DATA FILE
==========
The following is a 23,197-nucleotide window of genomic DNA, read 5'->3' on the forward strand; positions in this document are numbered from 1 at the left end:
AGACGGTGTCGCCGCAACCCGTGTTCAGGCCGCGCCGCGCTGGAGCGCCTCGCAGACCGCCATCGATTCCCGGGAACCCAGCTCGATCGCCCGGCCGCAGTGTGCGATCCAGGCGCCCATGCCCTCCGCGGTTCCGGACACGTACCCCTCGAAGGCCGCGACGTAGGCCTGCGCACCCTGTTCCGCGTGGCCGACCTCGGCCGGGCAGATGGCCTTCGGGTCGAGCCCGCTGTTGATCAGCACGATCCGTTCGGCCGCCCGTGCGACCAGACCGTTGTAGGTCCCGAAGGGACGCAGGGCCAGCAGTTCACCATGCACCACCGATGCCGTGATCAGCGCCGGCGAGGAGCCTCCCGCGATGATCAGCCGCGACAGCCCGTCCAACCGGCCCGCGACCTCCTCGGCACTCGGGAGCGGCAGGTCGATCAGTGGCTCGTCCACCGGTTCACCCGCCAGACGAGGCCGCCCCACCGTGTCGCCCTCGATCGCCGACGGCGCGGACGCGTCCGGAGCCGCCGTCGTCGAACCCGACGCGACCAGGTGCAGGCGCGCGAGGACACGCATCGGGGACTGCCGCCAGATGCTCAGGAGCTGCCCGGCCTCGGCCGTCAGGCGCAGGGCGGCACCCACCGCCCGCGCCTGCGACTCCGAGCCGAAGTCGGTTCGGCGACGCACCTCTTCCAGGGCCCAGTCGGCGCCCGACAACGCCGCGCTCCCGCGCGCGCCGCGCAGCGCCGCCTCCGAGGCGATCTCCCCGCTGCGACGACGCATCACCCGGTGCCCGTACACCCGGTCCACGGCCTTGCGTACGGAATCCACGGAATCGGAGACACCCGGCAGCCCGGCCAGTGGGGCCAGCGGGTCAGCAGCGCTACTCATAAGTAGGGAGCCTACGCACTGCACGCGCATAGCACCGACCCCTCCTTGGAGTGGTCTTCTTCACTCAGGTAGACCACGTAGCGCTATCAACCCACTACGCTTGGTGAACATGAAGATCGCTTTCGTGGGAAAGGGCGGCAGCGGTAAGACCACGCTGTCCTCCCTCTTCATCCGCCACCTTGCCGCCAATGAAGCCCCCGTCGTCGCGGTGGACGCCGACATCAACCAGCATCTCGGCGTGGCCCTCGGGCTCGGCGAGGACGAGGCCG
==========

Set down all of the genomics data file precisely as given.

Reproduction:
The following is a 23,197-nucleotide window of genomic DNA, read 5'->3' on the forward strand; positions in this document are numbered from 1 at the left end:
AGACGGTGTCGCCGCAACCCGTGTTCAGGCCGCGCCGCGCTGGAGCGCCTCGCAGACCGCCATCGATTCCCGGGAACCCAGCTCGATCGCCCGGCCGCAGTGTGCGATCCAGGCGCCCATGCCCTCCGCGGTTCCGGACACGTACCCCTCGAAGGCCGCGACGTAGGCCTGCGCACCCTGTTCCGCGTGGCCGACCTCGGCCGGGCAGATGGCCTTCGGGTCGAGCCCGCTGTTGATCAGCACGATCCGTTCGGCCGCCCGTGCGACCAGACCGTTGTAGGTCCCGAAGGGACGCAGGGCCAGCAGTTCACCATGCACCACCGATGCCGTGATCAGCGCCGGCGAGGAGCCTCCCGCGATGATCAGCCGCGACAGCCCGTCCAACCGGCCCGCGACCTCCTCGGCACTCGGGAGCGGCAGGTCGATCAGTGGCTCGTCCACCGGTTCACCCGCCAGACGAGGCCGCCCCACCGTGTCGCCCTCGATCGCCGACGGCGCGGACGCGTCCGGAGCCGCCGTCGTCGAACCCGACGCGACCAGGTGCAGGCGCGCGAGGACACGCATCGGGGACTGCCGCCAGATGCTCAGGAGCTGCCCGGCCTCGGCCGTCAGGCGCAGGGCGGCACCCACCGCCCGCGCCTGCGACTCCGAGCCGAAGTCGGTTCGGCGACGCACCTCTTCCAGGGCCCAGTCGGCGCCCGACAACGCCGCGCTCCCGCGCGCGCCGCGCAGCGCCGCCTCCGAGGCGATCTCCCCGCTGCGACGACGCATCACCCGGTGCCCGTACACCCGGTCCACGGCCTTGCGTACGGAATCCACGGAATCGGAGACACCCGGCAGCCCGGCCAGTGGGGCCAGCGGGTCAGCAGCGCTACTCATAAGTAGGGAGCCTACGCACTGCACGCGCATAGCACCGACCCCTCCTTGGAGTGGTCTTCTTCACTCAGGTAGACCACGTAGCGCTATCAACCCACTACGCTTGGTGAACATGAAGATCGCTTTCGTGGGAAAGGGCGGCAGCGGTAAGACCACGCTGTCCTCCCTCTTCATCCGCCACCTTGCCGCCAATGAAGCCCCCGTCGTCGCGGTGGACGCCGACATCAACCAGCATCTCGGCGTGGCCCTCGGGCTCGGCGAGGACGAGGCCG